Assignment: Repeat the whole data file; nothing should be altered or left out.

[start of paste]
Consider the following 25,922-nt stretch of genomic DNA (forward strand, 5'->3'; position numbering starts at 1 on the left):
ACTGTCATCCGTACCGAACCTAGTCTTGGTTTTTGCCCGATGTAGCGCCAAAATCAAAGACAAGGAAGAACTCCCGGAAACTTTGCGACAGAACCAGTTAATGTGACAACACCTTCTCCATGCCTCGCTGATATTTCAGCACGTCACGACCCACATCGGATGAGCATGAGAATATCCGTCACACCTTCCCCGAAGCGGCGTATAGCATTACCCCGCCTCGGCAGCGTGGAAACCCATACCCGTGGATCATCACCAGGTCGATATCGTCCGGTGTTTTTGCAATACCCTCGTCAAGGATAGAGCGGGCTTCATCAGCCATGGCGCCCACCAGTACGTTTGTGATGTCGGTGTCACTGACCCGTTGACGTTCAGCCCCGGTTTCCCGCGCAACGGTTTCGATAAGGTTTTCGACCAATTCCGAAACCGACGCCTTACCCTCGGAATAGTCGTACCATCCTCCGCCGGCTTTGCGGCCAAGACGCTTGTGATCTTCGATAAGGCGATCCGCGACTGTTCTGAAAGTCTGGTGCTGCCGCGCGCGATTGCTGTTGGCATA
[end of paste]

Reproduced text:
Consider the following 25,922-nt stretch of genomic DNA (forward strand, 5'->3'; position numbering starts at 1 on the left):
ACTGTCATCCGTACCGAACCTAGTCTTGGTTTTTGCCCGATGTAGCGCCAAAATCAAAGACAAGGAAGAACTCCCGGAAACTTTGCGACAGAACCAGTTAATGTGACAACACCTTCTCCATGCCTCGCTGATATTTCAGCACGTCACGACCCACATCGGATGAGCATGAGAATATCCGTCACACCTTCCCCGAAGCGGCGTATAGCATTACCCCGCCTCGGCAGCGTGGAAACCCATACCCGTGGATCATCACCAGGTCGATATCGTCCGGTGTTTTTGCAATACCCTCGTCAAGGATAGAGCGGGCTTCATCAGCCATGGCGCCCACCAGTACGTTTGTGATGTCGGTGTCACTGACCCGTTGACGTTCAGCCCCGGTTTCCCGCGCAACGGTTTCGATAAGGTTTTCGACCAATTCCGAAACCGACGCCTTACCCTCGGAATAGTCGTACCATCCTCCGCCGGCTTTGCGGCCAAGACGCTTGTGATCTTCGATAAGGCGATCCGCGACTGTTCTGAAAGTCTGGTGCTGCCGCGCGCGATTGCTGTTGGCATA